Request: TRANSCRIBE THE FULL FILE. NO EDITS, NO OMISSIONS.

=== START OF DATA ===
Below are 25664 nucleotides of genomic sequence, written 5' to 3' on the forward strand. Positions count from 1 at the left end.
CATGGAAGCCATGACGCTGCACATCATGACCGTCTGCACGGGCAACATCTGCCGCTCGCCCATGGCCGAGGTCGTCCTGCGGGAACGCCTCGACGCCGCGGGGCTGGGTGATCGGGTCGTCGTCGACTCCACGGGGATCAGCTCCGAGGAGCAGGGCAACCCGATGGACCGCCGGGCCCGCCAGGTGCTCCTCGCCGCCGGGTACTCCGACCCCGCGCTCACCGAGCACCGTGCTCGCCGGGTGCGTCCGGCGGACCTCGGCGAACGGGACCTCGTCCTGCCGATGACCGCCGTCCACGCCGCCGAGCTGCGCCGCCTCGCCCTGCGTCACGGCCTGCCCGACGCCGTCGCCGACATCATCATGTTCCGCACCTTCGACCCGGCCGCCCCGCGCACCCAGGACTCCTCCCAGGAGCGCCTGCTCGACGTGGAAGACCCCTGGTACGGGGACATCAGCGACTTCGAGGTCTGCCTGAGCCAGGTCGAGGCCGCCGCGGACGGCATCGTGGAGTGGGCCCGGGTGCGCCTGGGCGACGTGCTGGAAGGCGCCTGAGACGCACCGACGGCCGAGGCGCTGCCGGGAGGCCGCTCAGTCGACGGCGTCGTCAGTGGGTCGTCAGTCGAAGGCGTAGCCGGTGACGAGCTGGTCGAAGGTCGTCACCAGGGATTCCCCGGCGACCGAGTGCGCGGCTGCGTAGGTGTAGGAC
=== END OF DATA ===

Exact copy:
Below are 25664 nucleotides of genomic sequence, written 5' to 3' on the forward strand. Positions count from 1 at the left end.
CATGGAAGCCATGACGCTGCACATCATGACCGTCTGCACGGGCAACATCTGCCGCTCGCCCATGGCCGAGGTCGTCCTGCGGGAACGCCTCGACGCCGCGGGGCTGGGTGATCGGGTCGTCGTCGACTCCACGGGGATCAGCTCCGAGGAGCAGGGCAACCCGATGGACCGCCGGGCCCGCCAGGTGCTCCTCGCCGCCGGGTACTCCGACCCCGCGCTCACCGAGCACCGTGCTCGCCGGGTGCGTCCGGCGGACCTCGGCGAACGGGACCTCGTCCTGCCGATGACCGCCGTCCACGCCGCCGAGCTGCGCCGCCTCGCCCTGCGTCACGGCCTGCCCGACGCCGTCGCCGACATCATCATGTTCCGCACCTTCGACCCGGCCGCCCCGCGCACCCAGGACTCCTCCCAGGAGCGCCTGCTCGACGTGGAAGACCCCTGGTACGGGGACATCAGCGACTTCGAGGTCTGCCTGAGCCAGGTCGAGGCCGCCGCGGACGGCATCGTGGAGTGGGCCCGGGTGCGCCTGGGCGACGTGCTGGAAGGCGCCTGAGACGCACCGACGGCCGAGGCGCTGCCGGGAGGCCGCTCAGTCGACGGCGTCGTCAGTGGGTCGTCAGTCGAAGGCGTAGCCGGTGACGAGCTGGTCGAAGGTCGTCACCAGGGATTCCCCGGCGACCGAGTGCGCGGCTGCGTAGGTGTAGGAC